Tuesday, July 23, 2024

The Coyotes name and logo will remain in Phoenix when the team relocates

The Arizona Coyotes are relocating to Salt Lake City in their current iteration. But Coyotes owner Alex Merulo will continue to build a $3 billion arena and entertainment project in North Phoenix, with the possibility of resurrecting the franchise, an NHL source said. Sporty Late Friday night.

In a statement on Saturday, Meruelo said, “We are focused on the myriad of unresolved issues, so we cannot make any official public comments at this time. However, you have my assurance that I am going to address all of these issues and address all of your concerns publicly as soon as possible.

Once the deal in Salt Lake City is completed, the Coyotes' hockey operations department and players will be sold, rebranded and relocated for the 2024-25 season at a cost of $1.2 billion, the source said.

In a complex transaction, Meruelo will sell the franchise to Utah Jazz owner Ryan Smith, but Meruelo will retain ownership of the Coyotes' name, logos and trademarks and the AHL's Tucson Roadrunners. He has been given five years by the NHL to complete his proposed arena plan and apply for another NHL franchise, the source said.

Meruelo is to receive $1 billion of the sale price, paying the remaining $200 million to the NHL, which is brokering the deal. If the stadium is built, Merulo will repay the league $1 billion in exchange for the rights to the new Coyotes.

Meanwhile, the current team will play at the upgraded Delta Center in Salt Lake City, ESPN reported and a source confirmed, general manager Bill Armstrong told Coyotes players ahead of a Friday night game in Edmonton.

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Wednesday night's game against the same Oilers at Mullet Arena on the campus of Arizona State University will be the last for this particular version of the club in the Valley.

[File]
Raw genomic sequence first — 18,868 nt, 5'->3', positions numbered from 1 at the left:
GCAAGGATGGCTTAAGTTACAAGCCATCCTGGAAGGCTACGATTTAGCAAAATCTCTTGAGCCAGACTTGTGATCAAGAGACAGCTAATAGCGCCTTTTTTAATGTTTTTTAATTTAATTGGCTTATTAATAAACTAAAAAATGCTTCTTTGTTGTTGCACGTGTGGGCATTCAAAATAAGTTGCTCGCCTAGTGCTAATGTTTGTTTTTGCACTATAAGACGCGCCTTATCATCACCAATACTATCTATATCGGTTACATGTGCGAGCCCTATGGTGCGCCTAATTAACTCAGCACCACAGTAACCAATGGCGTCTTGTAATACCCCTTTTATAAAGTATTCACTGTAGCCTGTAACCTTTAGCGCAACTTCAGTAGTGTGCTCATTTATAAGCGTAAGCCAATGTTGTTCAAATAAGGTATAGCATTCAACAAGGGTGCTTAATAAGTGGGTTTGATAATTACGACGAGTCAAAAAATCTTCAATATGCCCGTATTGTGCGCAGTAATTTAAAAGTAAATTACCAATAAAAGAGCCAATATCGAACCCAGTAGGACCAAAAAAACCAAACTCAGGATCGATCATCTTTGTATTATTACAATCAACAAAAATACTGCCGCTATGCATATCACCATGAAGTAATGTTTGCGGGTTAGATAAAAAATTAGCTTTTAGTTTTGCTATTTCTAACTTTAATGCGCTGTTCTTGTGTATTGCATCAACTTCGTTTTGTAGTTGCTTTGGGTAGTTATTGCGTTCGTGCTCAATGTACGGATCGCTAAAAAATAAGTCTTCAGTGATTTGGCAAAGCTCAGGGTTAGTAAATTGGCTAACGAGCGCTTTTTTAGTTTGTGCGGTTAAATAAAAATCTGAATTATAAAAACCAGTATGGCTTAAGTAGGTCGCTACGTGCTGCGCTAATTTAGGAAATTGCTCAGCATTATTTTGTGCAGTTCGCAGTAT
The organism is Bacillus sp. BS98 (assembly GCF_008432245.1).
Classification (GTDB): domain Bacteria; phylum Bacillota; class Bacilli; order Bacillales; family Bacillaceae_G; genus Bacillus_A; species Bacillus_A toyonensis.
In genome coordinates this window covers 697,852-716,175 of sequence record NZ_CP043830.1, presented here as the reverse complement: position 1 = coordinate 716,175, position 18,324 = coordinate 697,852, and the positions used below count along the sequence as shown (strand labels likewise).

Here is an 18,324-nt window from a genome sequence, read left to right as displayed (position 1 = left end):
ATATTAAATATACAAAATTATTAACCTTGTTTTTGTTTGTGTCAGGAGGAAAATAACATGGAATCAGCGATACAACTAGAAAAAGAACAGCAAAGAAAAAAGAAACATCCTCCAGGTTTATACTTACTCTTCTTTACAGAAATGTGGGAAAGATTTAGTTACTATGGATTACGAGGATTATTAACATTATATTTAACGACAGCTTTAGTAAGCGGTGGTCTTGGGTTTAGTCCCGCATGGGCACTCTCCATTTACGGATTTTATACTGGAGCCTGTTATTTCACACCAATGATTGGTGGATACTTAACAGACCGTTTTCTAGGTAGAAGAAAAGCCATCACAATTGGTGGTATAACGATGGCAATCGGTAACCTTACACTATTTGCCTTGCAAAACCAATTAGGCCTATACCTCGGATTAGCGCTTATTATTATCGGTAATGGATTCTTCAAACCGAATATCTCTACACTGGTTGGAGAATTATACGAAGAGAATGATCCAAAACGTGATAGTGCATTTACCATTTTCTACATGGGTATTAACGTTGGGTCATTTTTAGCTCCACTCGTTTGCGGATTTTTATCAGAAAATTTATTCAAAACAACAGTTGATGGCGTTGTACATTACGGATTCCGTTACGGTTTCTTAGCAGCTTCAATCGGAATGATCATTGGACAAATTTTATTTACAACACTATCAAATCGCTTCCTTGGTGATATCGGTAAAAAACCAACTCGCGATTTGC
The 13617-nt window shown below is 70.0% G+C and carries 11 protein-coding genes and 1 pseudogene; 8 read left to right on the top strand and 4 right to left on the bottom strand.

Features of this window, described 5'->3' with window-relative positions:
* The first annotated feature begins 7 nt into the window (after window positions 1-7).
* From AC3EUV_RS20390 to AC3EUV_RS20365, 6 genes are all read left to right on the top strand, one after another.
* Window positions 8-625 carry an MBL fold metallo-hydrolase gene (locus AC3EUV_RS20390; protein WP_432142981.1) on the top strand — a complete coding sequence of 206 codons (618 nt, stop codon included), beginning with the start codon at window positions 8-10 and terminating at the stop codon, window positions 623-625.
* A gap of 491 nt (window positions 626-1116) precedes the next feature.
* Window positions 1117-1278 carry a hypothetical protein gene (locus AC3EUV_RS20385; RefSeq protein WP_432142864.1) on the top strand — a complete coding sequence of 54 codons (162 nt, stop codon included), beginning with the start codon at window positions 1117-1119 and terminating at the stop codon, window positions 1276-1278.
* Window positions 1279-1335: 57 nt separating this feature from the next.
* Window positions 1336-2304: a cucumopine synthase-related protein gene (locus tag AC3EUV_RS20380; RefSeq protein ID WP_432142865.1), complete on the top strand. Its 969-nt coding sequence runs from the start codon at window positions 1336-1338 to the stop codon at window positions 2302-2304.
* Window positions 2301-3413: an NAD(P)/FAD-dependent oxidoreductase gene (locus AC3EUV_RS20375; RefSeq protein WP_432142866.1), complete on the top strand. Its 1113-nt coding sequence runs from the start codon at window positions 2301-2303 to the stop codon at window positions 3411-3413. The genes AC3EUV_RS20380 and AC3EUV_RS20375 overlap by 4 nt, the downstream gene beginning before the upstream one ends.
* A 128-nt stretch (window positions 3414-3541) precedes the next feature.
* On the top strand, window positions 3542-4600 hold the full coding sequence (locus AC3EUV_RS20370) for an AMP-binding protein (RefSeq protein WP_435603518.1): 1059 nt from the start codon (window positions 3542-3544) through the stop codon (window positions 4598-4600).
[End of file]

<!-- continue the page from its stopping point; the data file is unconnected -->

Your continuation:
Merulo bought the team in July 2019 for $425 million, its value recently Sporty $675 million, the lowest among the NHL's 32 teams.

Meruelo will still pursue a June 27 auction so the club can purchase the 95-acre site on the border of North Phoenix and North Scottsdale for a starting price of $68.5 million.

If he wins that bid, the cost of the project will include $100 million for infrastructure and $1 billion for the stadium, training complex and theater in the first phase.

The team would have been in danger of moving anyway if the Coyotes had lost a bid approved last month by the Arizona State Department of Land Appeals Board.

“If we are not the winning bidder, we will have to entertain a transfer of ownership,” the club's president, Xavier Gutierrez, said in a recent phone interview. “It will be our only option.”

The team will have to play at least three seasons in the 4,600-seat Mullet Arena, a college rink. That was a major issue for NHL commissioner Gary Bettman and his deputy, Bill Daley, who aired those concerns with Merulo.

All parties agree that such an arrangement would not be fair to players unhappy with the poor conditions at Mullet. There they used makeshift locker rooms outside the main building, which the Coyotes used to practice out of a $30 million complex called the Ice Den near Scottsdale.

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Gutierrez said the team has lost a “substantial” amount of money playing the past two seasons on Mullet, though he declined to put a firm figure on it. Sporty Those losses are said to be in the mid to high eight-figure range.

Instead of playing at Mullet, all sides reached an agreement that Merulo's portion of the franchise would remain dormant for up to five years, as and when he completes the arena project, while the players move to Salt Lake City.

Meanwhile, talks will be held to move the Roadrunners from Tucson to replace the Coyotes in Mullet, the source said.

This story was updated in a second column Saturday afternoon with a statement from Coyotes owner Alex Merulo.

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